It is also imperative to determine the evolution and duration of the disease. Myopathies can present with either constant weakness (muscular dystrophies, inflammatory myopathies) or episodic periods of weakness with normal strength interictally (periodic paralysis, metabolic myopathies due to certain glycolytic pathway disorders). The episodic disorders have acute weakness that can return to normal strength within hours or days. Patients presenting with fluctuating weakness that is provoked by fatigue may also have a neuromuscular junction disorder. The tempo of the disorders with constant weakness can vary from: (1) acute or subacute progression in some inflammatory myopathies (dermatomyositis and polymyositis), (2) chronic slow progression over years (most muscular dystrophies), or (3) nonprogressive weakness with little change over decades (congenital myopathies). Finally, both constant and episodic myopathic disorders can have symptoms that may be monophasic or relapsing. For example, polymyositis can occasionally have an acute monophasic course with complete resolution of strength within weeks or months. Patients with periodic paralysis or metabolic myopathies can have recurrent attacks of weakness over many years, whereas a patient with acute rhabdomyolysis due to cocaine may have a single episode.

Involvement of organs or tissues other than muscle may also provide helpful clues in making the appropriate diagnosis. Respiratory failure may be the presenting symptom of myotonic dystrophy, centronuclear myopathy, nemaline myopathy, or acid maltase deficiency ( Table 9 ).[6,7,8] Eventually, most myopathies will affect respiratory muscle strength, highlighting the need for consistent monitoring of pulmonary function studies throughout the disease course. The earliest manifestations of hypoventilation usually result in frequent nocturnal arousals, morning headaches, excessive daytime sleepiness, and vivid dreams. Patients usually do not report dyspnea or orthopnea until the forced vital capacity falls below 50% of predicted. Once symptoms of hypoventilation are evident, supportive care with noninvasive positive pressure ventilation and assistive devices for clearance of upper airway secretions should be employed.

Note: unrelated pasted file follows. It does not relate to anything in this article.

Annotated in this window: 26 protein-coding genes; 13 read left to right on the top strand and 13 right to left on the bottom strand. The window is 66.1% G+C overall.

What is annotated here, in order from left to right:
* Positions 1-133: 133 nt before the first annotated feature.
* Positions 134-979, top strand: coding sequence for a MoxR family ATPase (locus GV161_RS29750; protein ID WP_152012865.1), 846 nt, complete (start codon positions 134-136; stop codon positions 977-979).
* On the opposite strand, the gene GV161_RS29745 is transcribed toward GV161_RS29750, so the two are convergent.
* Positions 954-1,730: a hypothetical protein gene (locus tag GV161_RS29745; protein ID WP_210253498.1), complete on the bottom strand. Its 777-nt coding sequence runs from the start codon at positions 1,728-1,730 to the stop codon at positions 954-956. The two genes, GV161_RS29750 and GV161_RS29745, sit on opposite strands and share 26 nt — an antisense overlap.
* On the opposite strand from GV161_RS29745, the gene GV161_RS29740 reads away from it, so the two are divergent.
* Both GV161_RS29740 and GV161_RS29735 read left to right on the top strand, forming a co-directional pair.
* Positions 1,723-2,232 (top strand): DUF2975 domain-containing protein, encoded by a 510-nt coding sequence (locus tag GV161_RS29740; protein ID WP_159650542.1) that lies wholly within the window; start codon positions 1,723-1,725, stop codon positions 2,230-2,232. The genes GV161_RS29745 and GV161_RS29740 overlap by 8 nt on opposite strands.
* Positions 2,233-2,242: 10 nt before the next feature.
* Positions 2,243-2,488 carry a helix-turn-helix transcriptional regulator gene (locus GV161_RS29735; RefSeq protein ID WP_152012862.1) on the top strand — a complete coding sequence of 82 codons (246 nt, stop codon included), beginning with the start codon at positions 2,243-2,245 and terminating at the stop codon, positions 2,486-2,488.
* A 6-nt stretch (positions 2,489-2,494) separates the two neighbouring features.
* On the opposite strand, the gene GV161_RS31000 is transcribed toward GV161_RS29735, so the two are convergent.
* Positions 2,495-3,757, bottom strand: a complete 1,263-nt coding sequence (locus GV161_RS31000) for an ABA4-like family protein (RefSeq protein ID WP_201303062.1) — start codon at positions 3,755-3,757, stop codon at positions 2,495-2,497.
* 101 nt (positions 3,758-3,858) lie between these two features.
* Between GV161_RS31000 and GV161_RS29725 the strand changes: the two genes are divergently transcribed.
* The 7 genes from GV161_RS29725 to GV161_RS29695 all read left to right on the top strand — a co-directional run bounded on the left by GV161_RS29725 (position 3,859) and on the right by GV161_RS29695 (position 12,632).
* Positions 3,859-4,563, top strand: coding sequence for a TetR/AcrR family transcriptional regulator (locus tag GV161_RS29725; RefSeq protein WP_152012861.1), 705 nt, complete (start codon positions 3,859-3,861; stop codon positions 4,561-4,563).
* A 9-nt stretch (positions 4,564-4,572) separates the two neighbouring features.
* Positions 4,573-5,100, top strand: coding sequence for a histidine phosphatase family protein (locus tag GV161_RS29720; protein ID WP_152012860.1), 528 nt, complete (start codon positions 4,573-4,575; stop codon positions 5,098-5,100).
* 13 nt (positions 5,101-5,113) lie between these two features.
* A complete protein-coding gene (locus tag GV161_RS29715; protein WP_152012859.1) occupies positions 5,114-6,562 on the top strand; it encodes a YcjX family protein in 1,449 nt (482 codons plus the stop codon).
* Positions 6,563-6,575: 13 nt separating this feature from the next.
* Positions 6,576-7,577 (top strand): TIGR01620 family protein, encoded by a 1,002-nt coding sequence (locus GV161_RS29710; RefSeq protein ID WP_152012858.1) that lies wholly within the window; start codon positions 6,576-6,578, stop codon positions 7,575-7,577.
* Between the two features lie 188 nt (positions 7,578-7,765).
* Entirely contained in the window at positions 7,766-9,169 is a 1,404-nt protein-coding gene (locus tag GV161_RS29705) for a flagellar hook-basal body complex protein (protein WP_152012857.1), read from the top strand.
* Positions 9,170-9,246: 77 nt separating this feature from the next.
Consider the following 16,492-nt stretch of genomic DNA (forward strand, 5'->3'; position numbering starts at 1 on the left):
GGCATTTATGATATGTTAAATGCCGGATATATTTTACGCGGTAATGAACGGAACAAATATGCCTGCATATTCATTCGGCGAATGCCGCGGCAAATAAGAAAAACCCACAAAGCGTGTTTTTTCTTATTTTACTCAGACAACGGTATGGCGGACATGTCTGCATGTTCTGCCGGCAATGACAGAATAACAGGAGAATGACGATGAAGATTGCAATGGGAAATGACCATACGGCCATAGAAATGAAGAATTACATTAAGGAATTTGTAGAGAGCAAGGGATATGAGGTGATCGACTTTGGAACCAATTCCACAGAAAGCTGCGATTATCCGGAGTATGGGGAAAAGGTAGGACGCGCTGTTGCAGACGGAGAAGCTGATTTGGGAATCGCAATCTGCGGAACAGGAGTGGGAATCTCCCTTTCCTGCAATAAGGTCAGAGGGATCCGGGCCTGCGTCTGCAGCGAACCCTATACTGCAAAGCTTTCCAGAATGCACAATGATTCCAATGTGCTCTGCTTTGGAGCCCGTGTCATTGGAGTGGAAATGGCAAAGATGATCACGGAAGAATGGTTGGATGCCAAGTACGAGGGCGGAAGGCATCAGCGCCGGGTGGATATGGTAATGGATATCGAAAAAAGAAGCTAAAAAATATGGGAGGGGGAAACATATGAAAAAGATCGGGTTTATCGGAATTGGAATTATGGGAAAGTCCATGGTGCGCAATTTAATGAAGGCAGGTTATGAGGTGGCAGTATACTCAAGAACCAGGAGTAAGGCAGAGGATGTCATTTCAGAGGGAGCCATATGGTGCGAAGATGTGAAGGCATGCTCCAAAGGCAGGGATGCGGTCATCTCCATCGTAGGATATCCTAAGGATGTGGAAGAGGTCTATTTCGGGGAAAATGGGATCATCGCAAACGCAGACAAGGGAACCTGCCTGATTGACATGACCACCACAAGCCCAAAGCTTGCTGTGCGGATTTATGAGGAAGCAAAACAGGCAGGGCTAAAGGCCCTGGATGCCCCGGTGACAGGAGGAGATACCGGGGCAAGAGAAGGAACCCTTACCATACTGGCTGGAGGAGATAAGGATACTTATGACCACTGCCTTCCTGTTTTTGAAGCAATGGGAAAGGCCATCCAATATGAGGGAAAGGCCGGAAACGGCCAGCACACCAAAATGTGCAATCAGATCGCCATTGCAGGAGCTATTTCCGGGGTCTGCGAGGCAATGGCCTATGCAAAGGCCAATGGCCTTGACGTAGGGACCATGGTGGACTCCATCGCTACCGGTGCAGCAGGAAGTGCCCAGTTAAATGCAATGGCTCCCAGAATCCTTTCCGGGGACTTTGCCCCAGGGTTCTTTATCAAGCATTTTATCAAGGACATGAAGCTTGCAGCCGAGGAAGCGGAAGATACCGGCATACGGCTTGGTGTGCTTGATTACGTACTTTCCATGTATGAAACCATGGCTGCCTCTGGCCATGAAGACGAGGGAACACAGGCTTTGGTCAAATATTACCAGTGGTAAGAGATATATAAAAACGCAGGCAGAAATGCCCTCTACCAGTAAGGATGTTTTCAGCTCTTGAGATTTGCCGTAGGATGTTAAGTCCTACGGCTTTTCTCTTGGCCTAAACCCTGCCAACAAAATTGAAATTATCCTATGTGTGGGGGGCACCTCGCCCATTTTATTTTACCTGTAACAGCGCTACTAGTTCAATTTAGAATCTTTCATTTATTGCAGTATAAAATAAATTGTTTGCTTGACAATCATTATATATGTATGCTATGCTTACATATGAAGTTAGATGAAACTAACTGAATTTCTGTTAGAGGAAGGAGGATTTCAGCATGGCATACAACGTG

Cardiac disease, in the form of congestive heart failure or arrhythmias, is a common feature of many myopathies ( Table 10 ) including: myotonic dystrophy, Duchenne's or Becker's muscular dystrophies, LGMD 1B (laminopathy), LGMD 2I (fukutin-related protein [FKRP]), LGMD 2C-F (sarcoglycanopathies), LGMD 2G (telethoninopathy), Emery-Dreifuss muscular dystrophy, and Andersen's syndrome. It is critical to identify cardiac disease early because it may be amenable to therapy, including afterload reduction and pacemakers.